Mayor Mitch Landrieu on Thursday named Jeff Hebert, head of the New Orleans Redevelopment Authority, to be the city’s first “chief resiliency officer.”

That’s a new position being created in cities across the country as part of the Rockefeller Foundation’s “100 Resilient Cities” program, a $100 million effort to help cities prepare for the “shocks and stresses” of the 21st century.

Hebert will not be leaving NORA, which manages thousands of properties taken over by the state after Hurricane Katrina. Instead, the mayor has designated NORA itself as the agency in charge of implementing the city’s “resilience plan.”

What that will mean exactly is unclear.

The Mayor’s Office said Hebert will develop a “road map to resilience” for New Orleans over the next six to nine months, consulting with officials from various government agencies and other sectors.

Not surprisingly, given the city’s recent history, the mayor’s statement focused on dealing with the shocks and stresses related to water: rising sea levels, flood mitigation and protection, and coastal restoration projects.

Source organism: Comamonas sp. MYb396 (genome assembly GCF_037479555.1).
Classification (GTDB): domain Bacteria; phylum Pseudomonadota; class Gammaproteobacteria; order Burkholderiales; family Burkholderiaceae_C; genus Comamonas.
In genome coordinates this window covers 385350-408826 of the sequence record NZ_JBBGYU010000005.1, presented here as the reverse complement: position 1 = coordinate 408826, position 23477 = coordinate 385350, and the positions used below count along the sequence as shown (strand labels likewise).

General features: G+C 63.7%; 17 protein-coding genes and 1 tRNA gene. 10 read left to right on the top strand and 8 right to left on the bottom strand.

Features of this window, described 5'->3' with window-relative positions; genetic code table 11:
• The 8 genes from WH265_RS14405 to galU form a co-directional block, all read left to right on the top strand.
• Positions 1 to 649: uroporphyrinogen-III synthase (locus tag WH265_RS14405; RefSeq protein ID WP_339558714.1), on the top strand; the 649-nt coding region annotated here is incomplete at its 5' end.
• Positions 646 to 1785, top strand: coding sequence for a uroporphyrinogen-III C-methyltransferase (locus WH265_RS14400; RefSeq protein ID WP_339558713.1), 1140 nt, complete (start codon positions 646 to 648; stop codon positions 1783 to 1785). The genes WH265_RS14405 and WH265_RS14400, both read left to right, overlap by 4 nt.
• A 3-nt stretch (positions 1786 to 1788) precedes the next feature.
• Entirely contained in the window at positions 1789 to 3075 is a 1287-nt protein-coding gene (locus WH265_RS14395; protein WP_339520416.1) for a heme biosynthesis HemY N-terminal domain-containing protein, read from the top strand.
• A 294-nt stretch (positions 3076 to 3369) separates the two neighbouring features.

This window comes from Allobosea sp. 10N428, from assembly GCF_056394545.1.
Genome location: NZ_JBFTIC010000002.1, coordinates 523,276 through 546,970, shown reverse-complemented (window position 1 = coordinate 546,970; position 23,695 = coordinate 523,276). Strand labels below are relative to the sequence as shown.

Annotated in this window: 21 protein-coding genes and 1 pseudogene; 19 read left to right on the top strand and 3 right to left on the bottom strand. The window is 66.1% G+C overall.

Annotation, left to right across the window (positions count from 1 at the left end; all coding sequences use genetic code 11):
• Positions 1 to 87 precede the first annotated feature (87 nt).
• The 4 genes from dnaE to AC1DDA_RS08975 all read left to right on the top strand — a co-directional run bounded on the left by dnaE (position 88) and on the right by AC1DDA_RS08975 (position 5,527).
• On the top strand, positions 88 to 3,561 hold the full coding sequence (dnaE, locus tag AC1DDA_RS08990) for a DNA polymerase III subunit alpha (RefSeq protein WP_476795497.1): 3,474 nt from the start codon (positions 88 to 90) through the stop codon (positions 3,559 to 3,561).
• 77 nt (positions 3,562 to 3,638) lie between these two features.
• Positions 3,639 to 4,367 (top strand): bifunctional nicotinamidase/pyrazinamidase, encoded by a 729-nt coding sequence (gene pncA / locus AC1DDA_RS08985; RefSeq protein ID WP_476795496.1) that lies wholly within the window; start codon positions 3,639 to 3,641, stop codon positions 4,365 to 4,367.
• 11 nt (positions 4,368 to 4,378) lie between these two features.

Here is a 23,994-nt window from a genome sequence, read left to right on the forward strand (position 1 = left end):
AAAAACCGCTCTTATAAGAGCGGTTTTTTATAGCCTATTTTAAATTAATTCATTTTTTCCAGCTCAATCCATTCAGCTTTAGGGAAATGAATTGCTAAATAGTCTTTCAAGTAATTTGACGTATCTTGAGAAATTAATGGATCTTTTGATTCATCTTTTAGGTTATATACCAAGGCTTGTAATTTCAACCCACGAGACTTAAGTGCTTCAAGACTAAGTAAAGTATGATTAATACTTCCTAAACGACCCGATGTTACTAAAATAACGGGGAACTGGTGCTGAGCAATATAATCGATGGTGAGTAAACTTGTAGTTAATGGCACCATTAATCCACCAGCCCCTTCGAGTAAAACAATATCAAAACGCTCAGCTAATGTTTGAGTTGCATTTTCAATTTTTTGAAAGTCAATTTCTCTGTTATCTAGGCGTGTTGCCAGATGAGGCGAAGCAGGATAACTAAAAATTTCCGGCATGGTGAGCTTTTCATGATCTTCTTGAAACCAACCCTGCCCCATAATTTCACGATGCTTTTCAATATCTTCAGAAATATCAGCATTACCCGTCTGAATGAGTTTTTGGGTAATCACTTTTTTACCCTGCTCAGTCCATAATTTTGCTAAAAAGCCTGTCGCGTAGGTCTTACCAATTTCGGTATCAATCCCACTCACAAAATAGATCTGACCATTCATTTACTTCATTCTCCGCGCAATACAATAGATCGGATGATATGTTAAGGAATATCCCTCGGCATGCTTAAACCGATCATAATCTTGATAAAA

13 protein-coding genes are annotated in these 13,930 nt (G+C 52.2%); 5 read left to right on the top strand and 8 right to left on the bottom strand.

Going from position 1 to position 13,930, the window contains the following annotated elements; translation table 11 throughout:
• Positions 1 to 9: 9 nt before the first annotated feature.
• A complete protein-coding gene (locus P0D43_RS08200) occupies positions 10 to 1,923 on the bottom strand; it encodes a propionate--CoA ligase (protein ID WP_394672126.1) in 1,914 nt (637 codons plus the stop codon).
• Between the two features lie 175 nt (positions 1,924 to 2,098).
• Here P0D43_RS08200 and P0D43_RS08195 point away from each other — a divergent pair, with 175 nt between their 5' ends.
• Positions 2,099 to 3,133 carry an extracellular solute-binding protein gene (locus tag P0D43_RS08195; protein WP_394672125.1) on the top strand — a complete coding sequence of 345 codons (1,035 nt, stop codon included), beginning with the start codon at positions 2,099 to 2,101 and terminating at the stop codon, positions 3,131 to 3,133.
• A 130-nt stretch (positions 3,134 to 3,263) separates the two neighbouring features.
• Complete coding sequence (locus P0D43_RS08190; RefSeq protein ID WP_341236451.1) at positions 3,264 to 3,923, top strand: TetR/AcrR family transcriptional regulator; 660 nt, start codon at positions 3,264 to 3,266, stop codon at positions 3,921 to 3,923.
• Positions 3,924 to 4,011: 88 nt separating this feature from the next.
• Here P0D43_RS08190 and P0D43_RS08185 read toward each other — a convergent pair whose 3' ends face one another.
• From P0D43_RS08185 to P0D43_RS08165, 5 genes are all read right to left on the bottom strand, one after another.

Hebert has worked closely with Landrieu since the mayor took office in 2010, when he joined the administration as the city’s first director of blight policy and neighborhood revitalization.

He moved over in 2012 to head NORA, where he’s been responsible for maintaining and gradually selling off almost 6,000 properties acquired by the state after Katrina.

Hebert will continue to make the same salary that he does now — $172,000 — but half of it will now be paid by the Rockefeller Foundation.

NORA also will be adding a few staff positions focused on resiliency efforts, but those plans aren’t finalized yet.